Dusty snow on Mars may soften just under the floor

Dust gets everywhere on Mars, including on ice that was deposited during one of Mars’ earlier ice ages. How this dust affects the ice is still being discussed. In addition to this debate, a recent paper by researchers at Arizona State University and the University of Washington created a map between the dust content of a glacier and the brightness of its ice.

As with many climate-related interactions, the seemingly simple interface between ice and dust is much more complicated than it appears. The team used images from the Phoenix Mars Lander and the Mars Reconnaissance Orbiter to build a model that would predict how bright snow and ice would be here on Earth. Then they flipped that approach to gauge how the dust on Mars affects the brightness of the ice deposits on the planet.

UT video on in situ resource use on Mars.

It turns out that much of the ice on Mars is covered in dust, and the color of that dust makes a huge difference to the ice it covers. Darker dust stems would attract more heat, making the ice covering them more likely to melt. Alternatively, ice that is not covered by dust is reflective, making it less likely to melt in the much weaker Martian sun.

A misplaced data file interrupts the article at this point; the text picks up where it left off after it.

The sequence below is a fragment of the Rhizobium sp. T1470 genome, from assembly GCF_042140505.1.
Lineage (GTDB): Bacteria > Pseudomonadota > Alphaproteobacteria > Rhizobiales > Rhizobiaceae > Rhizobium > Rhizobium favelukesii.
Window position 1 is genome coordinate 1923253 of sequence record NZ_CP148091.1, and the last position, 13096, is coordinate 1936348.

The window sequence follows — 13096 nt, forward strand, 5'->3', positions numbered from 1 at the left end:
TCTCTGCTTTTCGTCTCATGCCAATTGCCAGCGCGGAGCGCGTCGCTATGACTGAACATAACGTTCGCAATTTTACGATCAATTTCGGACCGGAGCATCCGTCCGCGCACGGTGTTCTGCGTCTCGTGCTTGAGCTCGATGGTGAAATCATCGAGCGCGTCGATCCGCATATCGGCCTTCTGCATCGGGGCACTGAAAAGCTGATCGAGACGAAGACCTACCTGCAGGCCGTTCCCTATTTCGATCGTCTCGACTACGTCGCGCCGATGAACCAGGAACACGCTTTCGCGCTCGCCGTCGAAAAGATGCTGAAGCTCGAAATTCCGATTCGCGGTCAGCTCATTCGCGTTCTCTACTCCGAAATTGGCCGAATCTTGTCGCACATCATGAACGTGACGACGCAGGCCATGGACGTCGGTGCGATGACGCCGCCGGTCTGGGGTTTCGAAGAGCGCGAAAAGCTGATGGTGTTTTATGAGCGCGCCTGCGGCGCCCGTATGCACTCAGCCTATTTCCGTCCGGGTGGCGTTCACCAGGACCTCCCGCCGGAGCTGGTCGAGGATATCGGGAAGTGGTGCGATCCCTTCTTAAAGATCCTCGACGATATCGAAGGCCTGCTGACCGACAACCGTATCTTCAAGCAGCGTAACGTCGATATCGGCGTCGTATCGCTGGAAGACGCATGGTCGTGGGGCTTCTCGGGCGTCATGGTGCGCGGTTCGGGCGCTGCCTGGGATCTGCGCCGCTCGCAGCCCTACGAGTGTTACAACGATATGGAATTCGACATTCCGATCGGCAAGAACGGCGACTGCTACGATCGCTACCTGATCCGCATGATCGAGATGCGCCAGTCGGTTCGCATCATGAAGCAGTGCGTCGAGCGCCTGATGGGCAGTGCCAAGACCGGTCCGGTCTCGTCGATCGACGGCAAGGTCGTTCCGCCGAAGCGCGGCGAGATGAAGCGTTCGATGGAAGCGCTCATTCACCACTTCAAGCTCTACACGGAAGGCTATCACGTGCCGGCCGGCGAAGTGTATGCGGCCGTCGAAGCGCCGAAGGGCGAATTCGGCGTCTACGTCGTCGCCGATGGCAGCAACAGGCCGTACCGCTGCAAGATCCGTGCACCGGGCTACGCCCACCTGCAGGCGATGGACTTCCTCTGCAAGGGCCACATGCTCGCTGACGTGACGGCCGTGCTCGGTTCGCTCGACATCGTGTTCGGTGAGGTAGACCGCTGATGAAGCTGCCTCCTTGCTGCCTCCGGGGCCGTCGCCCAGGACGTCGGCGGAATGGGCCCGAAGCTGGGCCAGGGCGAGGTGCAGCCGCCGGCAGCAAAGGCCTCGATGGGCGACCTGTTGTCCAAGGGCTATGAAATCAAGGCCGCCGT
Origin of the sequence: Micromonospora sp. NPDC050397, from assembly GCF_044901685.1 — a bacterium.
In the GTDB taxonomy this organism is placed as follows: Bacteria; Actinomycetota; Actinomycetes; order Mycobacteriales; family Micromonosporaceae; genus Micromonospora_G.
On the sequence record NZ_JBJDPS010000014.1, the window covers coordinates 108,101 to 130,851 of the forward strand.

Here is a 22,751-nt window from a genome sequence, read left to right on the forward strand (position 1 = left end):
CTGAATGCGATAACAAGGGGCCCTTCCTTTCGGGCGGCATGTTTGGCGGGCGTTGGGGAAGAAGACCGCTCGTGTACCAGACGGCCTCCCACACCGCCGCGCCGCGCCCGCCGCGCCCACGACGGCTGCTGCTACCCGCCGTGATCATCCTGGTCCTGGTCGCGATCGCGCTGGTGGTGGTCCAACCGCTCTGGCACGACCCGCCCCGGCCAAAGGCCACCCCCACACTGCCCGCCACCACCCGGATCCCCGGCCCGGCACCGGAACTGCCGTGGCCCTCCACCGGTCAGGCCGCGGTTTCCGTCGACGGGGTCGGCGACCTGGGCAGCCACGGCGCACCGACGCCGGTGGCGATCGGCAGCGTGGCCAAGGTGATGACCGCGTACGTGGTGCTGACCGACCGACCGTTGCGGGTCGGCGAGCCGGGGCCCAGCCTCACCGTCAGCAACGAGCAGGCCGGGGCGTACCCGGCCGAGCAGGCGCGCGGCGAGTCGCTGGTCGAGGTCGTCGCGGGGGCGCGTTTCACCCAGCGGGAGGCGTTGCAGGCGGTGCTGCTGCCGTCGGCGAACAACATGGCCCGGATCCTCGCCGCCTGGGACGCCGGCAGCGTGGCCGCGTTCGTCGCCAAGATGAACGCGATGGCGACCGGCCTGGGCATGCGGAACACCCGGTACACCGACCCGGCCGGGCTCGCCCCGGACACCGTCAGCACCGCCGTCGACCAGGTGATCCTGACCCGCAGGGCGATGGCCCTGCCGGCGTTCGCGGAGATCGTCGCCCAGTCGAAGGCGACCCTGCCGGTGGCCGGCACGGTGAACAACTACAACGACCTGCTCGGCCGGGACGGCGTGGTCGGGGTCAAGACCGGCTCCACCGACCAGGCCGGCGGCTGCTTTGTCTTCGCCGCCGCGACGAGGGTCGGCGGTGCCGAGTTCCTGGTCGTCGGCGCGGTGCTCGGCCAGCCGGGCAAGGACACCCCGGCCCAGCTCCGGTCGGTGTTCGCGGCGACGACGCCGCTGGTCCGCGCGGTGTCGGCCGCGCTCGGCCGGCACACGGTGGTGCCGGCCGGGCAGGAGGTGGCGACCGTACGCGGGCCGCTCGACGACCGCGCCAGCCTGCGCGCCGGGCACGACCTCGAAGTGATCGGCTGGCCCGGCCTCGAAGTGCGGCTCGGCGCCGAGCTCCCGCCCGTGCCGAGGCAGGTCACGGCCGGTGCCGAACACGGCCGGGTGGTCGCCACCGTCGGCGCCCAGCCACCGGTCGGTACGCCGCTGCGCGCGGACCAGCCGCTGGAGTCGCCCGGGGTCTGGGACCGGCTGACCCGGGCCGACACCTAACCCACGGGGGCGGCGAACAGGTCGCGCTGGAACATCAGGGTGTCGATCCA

When ice melts due to increased solar radiation, the dust piled on it also reduces the likelihood that the resulting water will evaporate into the Martian atmosphere. The Martian dust itself could therefore play an important role in any hydrological cycle on Mars.

Further analysis of the dust-covered Phoenix snow found. With the help of brightness measurements (albedo), the scientists were able to differentiate between ice and dust.
Credit – Blaney et al

So far, this is just a theory, backed by some preliminary data collected from orbital satellites and a lander. To gain further credibility, this theory must withstand further study of ice samples that will be collected from the surface of the planet in the future. Either way, if humanity ever hopes to build a permanent base on Mars, it will be important to understand how all of the complex factors on the Red Planet work together to create its local environment.

Learn more:
ASU – Martian snow is dusty, could potentially melt, new study shows
AGU – Spectral Albedo of Dusty Martian H2O Snow and Ice
UT – This is the best place for explorers to harvest Marseis

Mission statement:
Snow (white segments) covered in dust, which was then scraped off by the Phoenix lander.
Credit – NASA / JPL-Caltech / University of Arizona / Texas A&M

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